The Third National Development Plan in Nigeria (1975-1980) envisaged accelerated agricultural growth as being essential for future nutritional growth and emphasized the need for qualitative rather than quantitative food output.
This was followed by the publication of a national food balance sheet by the Federal Ministry of Agriculture and Natural Resources, which revealed the critical extent of essential foods deficiencies in the country. The target was the improvement of production management, the breeding and feathering of livestock as well as the provision of veterinary services. From the period of the plan till date, the dream of attaining the required nutritional growth for the Nigerian populace had remained a far cry as outputs of animal products still fall below the minimum nutritional requirements.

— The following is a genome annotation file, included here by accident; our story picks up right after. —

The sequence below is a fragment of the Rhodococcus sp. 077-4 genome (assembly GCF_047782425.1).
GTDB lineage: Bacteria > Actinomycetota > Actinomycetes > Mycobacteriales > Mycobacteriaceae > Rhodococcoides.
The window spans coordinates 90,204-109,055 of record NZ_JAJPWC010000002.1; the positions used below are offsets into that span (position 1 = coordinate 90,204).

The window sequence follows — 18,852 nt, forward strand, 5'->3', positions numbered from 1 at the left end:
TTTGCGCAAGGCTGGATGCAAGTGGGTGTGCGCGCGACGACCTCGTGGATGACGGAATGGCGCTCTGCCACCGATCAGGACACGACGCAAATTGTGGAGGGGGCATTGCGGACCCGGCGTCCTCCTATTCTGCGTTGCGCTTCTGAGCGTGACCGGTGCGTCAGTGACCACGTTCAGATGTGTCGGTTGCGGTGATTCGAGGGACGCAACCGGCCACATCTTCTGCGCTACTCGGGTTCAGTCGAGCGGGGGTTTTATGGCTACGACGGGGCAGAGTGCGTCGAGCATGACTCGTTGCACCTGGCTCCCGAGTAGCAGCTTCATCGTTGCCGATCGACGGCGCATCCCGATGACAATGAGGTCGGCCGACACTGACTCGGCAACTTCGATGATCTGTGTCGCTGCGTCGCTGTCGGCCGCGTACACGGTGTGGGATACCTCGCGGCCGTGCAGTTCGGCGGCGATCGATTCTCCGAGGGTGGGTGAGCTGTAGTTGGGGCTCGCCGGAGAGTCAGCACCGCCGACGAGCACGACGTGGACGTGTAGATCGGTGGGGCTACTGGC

Poultry, which involves the domestication of birds (fowls, turkeys, ducks and geese) kept for egg or meat production, is the quickest source of meat and its production process involves the least hazardous and arduous in relation to other livestock enterprise. Hence, increased poultry production is one of the surest and quickest ways of bridging the animal protein intake gap in the developing countries of the world and in Nigeria, most importantly. Although the task of bridging this protein intake gap appears formidable in view of the present economic and technological constraints besetting the livestock industry, its importance and the need to make it a reality must not be overlooked. The Tide News